CORPUS CHRISTI, Texas — The Hart Research Institute at Texas A&M-Corpus Christi announced they have been working with several partners to create nearly three acres of restored oyster reef off Goose Island State Park.
Oysters play an important role improving water quality and providing habitat for fish and other sea life. Experts estimate 90 percent of native oyster reef habitats have been lost due to harvesting efforts and dredging of oyster reefs.
“A lot of people love to eat oysters, but they often don’t realize what an important role they play in our environment,” said Gail Sutton, HRI associate director and co-founder of the institute’s Oyster Recycling Program, Sink Your Shucks. “They’re the water treatment plants of the bays. One oyster can filter up to 50 gallons of water a day.”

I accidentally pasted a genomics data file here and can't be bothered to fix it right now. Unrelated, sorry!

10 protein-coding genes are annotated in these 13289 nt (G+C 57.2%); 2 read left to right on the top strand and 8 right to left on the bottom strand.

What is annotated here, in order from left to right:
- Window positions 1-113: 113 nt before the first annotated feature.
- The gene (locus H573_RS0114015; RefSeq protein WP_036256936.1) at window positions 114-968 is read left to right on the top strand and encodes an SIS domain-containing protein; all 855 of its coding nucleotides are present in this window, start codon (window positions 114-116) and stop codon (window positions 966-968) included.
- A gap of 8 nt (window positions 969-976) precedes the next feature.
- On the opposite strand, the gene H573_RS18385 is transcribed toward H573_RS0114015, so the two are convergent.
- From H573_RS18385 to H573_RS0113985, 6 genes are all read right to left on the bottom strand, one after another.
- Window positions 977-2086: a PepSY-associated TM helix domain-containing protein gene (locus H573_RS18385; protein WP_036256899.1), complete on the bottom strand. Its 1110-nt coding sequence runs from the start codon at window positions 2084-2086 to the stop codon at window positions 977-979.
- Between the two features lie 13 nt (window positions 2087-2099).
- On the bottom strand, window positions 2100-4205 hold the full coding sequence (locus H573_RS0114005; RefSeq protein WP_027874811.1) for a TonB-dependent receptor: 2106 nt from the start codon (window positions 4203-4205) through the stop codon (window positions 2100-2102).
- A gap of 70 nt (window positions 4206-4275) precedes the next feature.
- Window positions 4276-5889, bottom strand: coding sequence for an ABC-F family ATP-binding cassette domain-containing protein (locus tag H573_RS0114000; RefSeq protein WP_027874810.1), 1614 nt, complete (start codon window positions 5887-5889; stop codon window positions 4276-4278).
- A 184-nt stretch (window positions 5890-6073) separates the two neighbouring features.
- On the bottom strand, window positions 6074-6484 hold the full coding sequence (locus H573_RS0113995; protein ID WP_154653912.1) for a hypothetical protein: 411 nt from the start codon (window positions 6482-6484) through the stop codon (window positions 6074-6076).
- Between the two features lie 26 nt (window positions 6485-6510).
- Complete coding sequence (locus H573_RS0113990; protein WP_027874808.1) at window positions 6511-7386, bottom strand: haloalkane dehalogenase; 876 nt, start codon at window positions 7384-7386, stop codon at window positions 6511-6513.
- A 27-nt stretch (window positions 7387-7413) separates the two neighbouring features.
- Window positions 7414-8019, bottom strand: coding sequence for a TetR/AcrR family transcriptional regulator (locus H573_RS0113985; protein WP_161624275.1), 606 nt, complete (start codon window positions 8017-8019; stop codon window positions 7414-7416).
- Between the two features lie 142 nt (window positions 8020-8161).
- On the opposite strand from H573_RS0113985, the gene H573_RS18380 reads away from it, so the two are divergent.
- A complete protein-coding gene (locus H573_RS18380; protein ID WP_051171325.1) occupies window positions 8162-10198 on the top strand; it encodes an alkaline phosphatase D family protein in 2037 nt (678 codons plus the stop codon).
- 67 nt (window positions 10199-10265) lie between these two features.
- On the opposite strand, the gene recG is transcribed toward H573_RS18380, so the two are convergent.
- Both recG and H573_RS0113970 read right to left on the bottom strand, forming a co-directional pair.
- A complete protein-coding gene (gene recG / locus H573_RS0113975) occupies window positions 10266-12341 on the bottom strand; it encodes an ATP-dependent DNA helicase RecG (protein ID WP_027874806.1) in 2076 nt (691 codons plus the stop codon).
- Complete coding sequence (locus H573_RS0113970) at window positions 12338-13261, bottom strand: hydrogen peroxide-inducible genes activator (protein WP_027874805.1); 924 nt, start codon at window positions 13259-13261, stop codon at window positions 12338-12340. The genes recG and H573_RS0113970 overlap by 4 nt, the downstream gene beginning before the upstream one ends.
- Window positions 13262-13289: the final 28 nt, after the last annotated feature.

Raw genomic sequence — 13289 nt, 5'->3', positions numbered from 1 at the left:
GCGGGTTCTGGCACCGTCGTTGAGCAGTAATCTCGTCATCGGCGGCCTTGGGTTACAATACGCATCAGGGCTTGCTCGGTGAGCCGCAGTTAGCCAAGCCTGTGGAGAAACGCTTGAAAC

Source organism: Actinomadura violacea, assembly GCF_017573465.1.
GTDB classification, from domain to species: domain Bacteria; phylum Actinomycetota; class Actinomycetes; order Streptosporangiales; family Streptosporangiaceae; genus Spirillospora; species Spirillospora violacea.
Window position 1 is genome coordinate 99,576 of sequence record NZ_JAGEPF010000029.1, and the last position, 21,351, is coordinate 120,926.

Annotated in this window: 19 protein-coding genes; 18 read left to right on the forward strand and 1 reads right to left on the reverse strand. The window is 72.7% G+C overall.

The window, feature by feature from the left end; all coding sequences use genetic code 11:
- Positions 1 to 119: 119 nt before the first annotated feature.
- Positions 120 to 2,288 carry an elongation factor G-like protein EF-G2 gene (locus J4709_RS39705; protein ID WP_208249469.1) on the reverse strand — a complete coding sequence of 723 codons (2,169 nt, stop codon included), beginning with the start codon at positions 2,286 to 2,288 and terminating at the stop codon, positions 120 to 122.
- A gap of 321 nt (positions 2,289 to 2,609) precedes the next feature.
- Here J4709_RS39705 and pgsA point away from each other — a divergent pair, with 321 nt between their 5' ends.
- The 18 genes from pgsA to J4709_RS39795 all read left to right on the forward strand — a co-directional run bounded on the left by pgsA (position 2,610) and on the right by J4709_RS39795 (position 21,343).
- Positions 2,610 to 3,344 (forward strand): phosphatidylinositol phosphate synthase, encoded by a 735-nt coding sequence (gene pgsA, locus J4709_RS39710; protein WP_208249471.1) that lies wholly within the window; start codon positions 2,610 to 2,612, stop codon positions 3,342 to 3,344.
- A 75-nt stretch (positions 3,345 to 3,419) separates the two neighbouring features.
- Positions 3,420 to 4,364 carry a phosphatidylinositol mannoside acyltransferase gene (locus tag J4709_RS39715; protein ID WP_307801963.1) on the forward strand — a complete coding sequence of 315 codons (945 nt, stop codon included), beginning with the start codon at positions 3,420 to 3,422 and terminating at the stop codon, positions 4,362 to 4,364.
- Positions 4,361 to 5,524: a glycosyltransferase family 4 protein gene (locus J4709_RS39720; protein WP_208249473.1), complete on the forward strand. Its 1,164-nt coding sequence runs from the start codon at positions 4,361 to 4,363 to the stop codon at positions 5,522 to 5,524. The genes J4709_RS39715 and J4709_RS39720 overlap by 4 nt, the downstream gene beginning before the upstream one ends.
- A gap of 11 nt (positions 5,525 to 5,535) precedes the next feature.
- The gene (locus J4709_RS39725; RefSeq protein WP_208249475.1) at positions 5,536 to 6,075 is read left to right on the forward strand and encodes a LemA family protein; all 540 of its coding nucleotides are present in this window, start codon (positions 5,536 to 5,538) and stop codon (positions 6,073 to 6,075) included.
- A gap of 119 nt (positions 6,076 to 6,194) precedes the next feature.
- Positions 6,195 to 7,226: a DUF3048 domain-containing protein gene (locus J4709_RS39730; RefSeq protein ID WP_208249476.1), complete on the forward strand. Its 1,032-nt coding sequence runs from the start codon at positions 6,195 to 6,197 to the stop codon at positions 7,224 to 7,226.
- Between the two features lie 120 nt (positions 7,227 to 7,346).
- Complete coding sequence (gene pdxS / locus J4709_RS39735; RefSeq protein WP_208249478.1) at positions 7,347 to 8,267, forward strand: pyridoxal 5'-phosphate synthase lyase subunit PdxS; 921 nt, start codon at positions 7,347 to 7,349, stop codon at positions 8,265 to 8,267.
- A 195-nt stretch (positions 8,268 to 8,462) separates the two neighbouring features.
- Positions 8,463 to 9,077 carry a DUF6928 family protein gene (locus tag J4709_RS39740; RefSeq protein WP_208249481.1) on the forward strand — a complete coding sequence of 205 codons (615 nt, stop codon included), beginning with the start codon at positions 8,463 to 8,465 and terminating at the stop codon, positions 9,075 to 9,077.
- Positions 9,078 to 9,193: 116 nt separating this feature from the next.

The Hart Institute’s oyster recycling program has spent the last decade collecting 2 million pounds of oyster shells from local restaurants and wholesalers and placing them back in the environment.
Within the last several weeks, workers placed over 200 concrete barriers end to end in a designated reef site, adding on over 300 thousand pounds of recycled oyster shell on top.
HRI scientists and students will closely monitor the oyster reef over time to observe their performance, growth and diversity of life on the reef. Long-term monitoring helps officials to ensure these investments in the environment are a success over time.